Let's recap the two deals, using the readily available draft pick trade value chart, to see exactly why Belichick, and apparent trade facilitator Nick Caserio, were happy to make the deals.
The first trade saw New England send its No. 27 overall pick and its third-round pick (93rd overall) to the Bengals for the 21st pick in the first round and the right to select Syracuse's Chandler. According to the trade value chart the Patriots sent a total of 808 points (680 128) to Cincinnati in exchange for a pick that was valued at 800 points. That's almost a perfectly evenly matched swap. And for the player the Patriots clearly targeted, it's a great deal.
The second trade had the Patriots ship the No. 31 overall pick and their fourth-round pick (126th overall) to the Broncos for the 25th pick and the right to select Alabama's Hightower. The trade value breakdown of that deal had the Patriots shipping 646 points (600 46) to Denver for a pick valued at 700 points. That is a deal that's swayed in the favor of the Patriots by about 10 percent value. The 64 point difference in the favor of New England is actually equivilant to the 115th overall pick, a fourth-round selection.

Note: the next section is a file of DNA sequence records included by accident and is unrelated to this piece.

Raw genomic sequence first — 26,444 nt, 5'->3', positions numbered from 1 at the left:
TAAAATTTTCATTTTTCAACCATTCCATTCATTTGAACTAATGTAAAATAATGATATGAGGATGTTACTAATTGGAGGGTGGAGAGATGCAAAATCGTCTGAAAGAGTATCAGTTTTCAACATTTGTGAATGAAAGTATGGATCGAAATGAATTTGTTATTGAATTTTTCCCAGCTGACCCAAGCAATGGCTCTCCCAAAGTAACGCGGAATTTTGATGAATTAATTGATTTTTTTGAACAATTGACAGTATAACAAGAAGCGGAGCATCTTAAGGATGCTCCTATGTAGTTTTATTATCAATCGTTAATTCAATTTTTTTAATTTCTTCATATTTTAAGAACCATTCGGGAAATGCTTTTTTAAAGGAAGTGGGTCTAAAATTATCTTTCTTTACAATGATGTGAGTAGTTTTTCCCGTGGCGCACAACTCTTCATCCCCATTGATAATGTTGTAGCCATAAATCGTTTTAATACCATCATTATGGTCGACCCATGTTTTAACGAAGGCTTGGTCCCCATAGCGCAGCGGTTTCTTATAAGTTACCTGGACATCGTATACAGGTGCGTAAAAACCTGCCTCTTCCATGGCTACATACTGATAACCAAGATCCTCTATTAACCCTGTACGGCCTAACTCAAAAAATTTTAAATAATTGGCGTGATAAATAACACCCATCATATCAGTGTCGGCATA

That's good business for good players and a good reason why Belichick chose to move up.
"I thought we had a good day," Belichick said of the trades and eventual picks. "As usual, the draft always takes some interesting twists and turns. You just never know how it's going to go, but as the players came off the board we were able to execute a couple trades there and still hang onto our two second-round picks, which I thought if we moved up I wasn't sure that we would be able to do that, but it worked out that way. Nick [Caserio] really did a good job of handling those. I felt like we got good value for them"